James Halligan (1778–1806)

James Halligan (1778 – 5 June 1806) was an Irishman who emigrated to America and lived and worked in Boston. He and Dominic Daley were arrested on November 12, 1805, and convicted for the murder of Marcus Lyon. Lyon's body had been found on November 10 nearby Springfield, Massachusetts. Locals had seen strangers Halligan and Daley in the same area as Lyon's body the day before, and thirteen-year-old Laertes Fuller testified as such before a jury of inquest.[1] Police were sent after the pair on November 11 and arrested them the following day.[2]

The trial was held in Northampton, Massachusetts. Halligan and Daley's lawyers were only given two days to set up a defense for their clients.[2] The prosecution's main point was Fuller's testimony, despite the fact that this held no solid proof of the crime and that even Fuller was not certain Halligan was there. The defense's lawyers had no witnesses, and the laws at the time in Massachusetts prevented the defendants from arguing for themselves. The only argument in defense of Daley and Halligan was the closing statement made by one of their lawyers, Francis Blake. Blake pointed out that the men were being charged solely because of their Irish nationality, yet the jury returned with a guilty verdict in under one hour.[1][2]

Jean-Louis Lefebvre de Cheverus, a priest from Boston, came to assist them in their last moments, even through great personal risk. The two were hanged[2] on June 5, 1806. An estimated 15,000 people came to Northampton to view the execution.[3]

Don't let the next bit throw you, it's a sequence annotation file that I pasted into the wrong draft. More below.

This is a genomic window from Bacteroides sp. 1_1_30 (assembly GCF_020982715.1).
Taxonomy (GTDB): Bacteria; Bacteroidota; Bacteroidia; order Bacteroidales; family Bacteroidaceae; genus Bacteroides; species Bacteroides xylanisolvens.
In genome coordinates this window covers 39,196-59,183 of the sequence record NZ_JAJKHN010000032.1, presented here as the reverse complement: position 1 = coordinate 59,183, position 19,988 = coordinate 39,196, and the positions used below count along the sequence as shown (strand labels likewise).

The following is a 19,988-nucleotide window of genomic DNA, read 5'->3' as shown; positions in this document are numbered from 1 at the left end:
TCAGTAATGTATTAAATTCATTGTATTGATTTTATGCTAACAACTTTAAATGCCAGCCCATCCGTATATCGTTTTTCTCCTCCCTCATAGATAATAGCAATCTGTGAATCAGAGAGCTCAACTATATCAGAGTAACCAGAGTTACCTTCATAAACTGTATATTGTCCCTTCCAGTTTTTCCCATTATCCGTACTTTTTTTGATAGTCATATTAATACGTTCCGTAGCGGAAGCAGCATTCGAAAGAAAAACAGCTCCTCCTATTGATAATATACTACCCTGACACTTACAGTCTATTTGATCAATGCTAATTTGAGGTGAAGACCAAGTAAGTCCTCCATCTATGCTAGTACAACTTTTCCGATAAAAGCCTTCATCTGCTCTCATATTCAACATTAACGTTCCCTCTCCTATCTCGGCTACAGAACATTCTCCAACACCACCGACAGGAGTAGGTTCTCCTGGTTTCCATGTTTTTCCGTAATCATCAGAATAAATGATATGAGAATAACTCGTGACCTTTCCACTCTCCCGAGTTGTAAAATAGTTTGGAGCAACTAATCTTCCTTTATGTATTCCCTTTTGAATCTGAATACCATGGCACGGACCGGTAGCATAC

The trial is now seen as a symbol of the prevalent bias against the Irish in New England at the time. On St. Patrick's Day 1984, Governor Michael Dukakis issued a proclamation exonerating Daley and Halligan.[4]

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  1. ^ a b Sullivan, Robert (1964). "Sullivan, Robert. "The Murder Trial of Halligan and Daley—Northampton, Massachusetts, 1806" (PDF). Massachusetts Law Quarterly. 3 (49): 211–224.
  2. ^ a b c d "Dominic Daley and James Halligan Trial: 1806 - The Crime, The Trial, An Execution And An Exoneration, The Issue Of Bias, Suggestions For Further Reading". law.jrank.org. Retrieved 2020-05-08.
  3. ^ "Daley & Halligan - Historic Northampton Museum and Education Center". www.historic-northampton.org. Retrieved 2020-05-08.
  4. ^ Historic Northampton